LAS VEGAS — Arizona Wildcats freshman Aaron Gordon is ready to present a pretty good case to the NCAA tournament selection committee, but he really doesn’t have to.

Even with a 75-71 loss to UCLA in the final of the Pac-12 tournament on Saturday, the Wildcats are widely expected to receive a No. 1 NCAA tournament seed when the selections are announced today.

“We’re 30-4, and we were right in there with this game,” Gordon said. “We won the (Preseason) NIT. Won our conference. We have a lot of big wins. We’re one of the best defensive teams in the nation. What we’ve done has been well deserved.”

He has a point. Because of all that, there is no bubble for the Wildcats today. No wondering what region they’ll play in, nor what first-weekend pod they’ll be a part of. No wondering which day they’ll play, either.

When the selections are announced today at 3 p.m., barring a major surprise, Arizona is expected earn its first No. 1 NCAA tournament seed since 2003.

The Wildcats are also expected to play in the West Region, probably with an opening game against a low-major automatic qualifier Friday in San Diego.

If they win two games in San Diego, the Wildcats would advance to a Sweet 16 game in Anaheim, Calif., on March 27.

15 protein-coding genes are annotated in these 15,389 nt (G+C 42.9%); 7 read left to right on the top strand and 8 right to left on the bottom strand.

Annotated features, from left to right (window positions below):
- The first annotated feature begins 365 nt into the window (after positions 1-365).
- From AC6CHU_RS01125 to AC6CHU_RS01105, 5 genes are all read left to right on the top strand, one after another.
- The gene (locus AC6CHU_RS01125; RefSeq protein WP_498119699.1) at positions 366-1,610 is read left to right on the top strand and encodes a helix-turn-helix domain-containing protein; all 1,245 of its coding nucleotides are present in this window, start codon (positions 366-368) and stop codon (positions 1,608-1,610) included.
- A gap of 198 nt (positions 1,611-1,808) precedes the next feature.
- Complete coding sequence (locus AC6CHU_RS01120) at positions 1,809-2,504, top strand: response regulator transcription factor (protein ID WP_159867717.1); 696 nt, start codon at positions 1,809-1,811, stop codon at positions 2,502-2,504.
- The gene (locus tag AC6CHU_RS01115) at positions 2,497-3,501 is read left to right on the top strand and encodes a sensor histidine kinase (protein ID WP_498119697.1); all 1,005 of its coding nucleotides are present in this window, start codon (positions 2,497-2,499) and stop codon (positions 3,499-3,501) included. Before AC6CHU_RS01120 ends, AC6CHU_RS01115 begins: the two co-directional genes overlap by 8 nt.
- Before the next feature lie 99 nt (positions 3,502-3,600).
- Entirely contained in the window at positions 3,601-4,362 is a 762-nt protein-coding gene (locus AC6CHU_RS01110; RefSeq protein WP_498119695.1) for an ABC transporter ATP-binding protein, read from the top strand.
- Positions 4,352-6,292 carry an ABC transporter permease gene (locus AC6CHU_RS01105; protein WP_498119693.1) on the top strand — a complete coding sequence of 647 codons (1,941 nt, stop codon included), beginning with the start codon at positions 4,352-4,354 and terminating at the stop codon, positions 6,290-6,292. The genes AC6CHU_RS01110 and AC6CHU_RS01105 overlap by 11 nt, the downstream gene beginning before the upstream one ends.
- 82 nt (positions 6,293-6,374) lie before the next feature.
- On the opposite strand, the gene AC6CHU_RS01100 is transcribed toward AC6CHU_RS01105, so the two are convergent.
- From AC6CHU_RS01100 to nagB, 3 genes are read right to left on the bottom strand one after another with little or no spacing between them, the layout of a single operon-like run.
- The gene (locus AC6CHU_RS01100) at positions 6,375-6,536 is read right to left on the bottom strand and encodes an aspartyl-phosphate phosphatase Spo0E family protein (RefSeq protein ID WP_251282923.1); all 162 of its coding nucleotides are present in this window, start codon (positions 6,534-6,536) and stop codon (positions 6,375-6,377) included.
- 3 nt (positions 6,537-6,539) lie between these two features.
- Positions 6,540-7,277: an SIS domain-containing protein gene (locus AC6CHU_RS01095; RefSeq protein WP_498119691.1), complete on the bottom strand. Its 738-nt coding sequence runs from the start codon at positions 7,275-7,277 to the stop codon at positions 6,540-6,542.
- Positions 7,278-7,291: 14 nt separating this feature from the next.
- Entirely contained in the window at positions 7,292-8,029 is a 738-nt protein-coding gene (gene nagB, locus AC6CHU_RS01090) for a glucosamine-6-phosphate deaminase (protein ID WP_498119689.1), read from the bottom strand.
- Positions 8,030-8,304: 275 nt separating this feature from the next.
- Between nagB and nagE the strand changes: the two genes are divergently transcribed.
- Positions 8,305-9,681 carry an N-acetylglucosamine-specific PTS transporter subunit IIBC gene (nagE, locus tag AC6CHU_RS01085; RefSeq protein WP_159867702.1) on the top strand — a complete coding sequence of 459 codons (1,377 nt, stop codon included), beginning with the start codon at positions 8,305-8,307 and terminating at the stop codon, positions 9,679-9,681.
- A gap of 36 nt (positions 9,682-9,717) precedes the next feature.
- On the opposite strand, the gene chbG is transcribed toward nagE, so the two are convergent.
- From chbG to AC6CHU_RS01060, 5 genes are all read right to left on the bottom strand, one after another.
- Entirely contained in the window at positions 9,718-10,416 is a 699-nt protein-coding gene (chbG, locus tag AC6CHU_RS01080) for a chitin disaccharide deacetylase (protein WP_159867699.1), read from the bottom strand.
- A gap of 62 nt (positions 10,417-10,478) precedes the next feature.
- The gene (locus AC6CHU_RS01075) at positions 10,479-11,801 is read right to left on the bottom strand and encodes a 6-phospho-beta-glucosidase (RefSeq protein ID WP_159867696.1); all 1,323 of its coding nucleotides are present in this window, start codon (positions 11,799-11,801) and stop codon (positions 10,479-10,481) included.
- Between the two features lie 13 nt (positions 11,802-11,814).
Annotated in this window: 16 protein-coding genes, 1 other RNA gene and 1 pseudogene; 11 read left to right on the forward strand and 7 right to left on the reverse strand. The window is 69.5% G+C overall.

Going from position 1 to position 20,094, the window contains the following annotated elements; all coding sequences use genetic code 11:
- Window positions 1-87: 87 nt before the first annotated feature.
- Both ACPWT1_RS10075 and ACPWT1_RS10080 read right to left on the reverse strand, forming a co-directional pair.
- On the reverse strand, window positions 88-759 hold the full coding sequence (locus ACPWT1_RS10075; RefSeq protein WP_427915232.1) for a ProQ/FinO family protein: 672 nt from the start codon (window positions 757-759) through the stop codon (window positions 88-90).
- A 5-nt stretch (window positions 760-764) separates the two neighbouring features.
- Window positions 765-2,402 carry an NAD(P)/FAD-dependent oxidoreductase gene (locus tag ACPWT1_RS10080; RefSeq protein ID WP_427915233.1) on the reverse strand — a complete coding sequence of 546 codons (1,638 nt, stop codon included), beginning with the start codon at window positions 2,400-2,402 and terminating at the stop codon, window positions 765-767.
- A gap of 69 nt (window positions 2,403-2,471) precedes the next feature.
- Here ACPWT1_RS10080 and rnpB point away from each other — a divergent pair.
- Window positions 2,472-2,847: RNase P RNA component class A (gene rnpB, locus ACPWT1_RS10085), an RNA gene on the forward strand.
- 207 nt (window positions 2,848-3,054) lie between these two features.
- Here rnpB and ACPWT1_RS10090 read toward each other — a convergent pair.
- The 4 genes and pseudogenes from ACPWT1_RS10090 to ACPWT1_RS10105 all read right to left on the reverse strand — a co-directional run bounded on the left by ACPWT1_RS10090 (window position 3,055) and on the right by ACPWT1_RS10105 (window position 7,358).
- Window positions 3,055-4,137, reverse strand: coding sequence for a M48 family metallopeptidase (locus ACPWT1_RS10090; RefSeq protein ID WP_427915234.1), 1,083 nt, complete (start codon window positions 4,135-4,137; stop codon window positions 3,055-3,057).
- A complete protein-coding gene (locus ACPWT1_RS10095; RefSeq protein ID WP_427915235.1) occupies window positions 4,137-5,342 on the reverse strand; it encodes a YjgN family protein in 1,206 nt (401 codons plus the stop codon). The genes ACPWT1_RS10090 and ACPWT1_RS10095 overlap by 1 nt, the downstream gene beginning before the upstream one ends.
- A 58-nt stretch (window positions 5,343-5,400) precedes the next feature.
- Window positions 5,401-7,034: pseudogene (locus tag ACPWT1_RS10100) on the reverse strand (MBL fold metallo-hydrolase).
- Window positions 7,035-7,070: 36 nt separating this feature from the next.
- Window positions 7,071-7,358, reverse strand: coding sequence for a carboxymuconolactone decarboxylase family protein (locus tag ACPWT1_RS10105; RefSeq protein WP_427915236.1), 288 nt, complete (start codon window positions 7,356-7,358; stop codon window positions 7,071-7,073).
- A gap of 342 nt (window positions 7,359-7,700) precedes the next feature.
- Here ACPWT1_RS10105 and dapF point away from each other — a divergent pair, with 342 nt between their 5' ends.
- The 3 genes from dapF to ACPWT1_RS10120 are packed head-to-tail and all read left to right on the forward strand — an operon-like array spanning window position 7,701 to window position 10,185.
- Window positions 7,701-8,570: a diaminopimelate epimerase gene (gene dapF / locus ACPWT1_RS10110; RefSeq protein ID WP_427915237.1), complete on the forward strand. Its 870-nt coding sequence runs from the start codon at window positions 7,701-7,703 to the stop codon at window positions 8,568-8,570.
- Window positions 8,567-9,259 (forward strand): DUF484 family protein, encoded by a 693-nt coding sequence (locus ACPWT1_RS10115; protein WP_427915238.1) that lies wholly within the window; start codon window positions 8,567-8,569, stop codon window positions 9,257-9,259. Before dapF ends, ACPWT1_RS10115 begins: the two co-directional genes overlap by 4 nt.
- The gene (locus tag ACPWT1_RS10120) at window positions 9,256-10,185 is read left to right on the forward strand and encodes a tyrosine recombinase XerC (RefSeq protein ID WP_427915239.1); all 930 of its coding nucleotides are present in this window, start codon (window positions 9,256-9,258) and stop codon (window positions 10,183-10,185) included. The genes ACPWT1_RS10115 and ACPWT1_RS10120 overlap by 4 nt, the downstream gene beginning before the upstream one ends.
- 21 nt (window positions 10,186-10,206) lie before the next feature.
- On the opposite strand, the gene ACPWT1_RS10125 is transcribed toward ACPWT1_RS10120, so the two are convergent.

So for UA, basically, it’s expected to be a SoCal road to the Final Four. That’s the reward for busting through the regular season with only three losses and winning one of the toughest conferences in the country.

The only question really may be whether there is a potential spoiler sitting in that 8-9 bracket in San Diego, where the winner would likely face Arizona next Sunday.

There was a spoiler the last two times the Wildcats were a No. 1 seed, both times in Salt Lake City. In 2000, Arizona was upset by Dick Bennett’s defensive-minded, eighth-seeded Wisconsin Badgers in the second round.

And in 2003, ninth-seeded Gonzaga took the Wildcats to double overtime before UA hung on for a 96-95 win.

Overall, it’s the least suspense the Wildcats have faced entering Selection Sunday since probably 1998, when the defending national champions were a lock as a No. 1 seed after going 17-1 in Pac-10 play.

But, just in case, guard T.J. McConnell wasn’t quite pronouncing it a done deal as a No. 1 seed.

“If we are, great,” Mc-

Connell said. “If not, that’s all right, too. We’re just ready for next week. It doesn’t really matter.”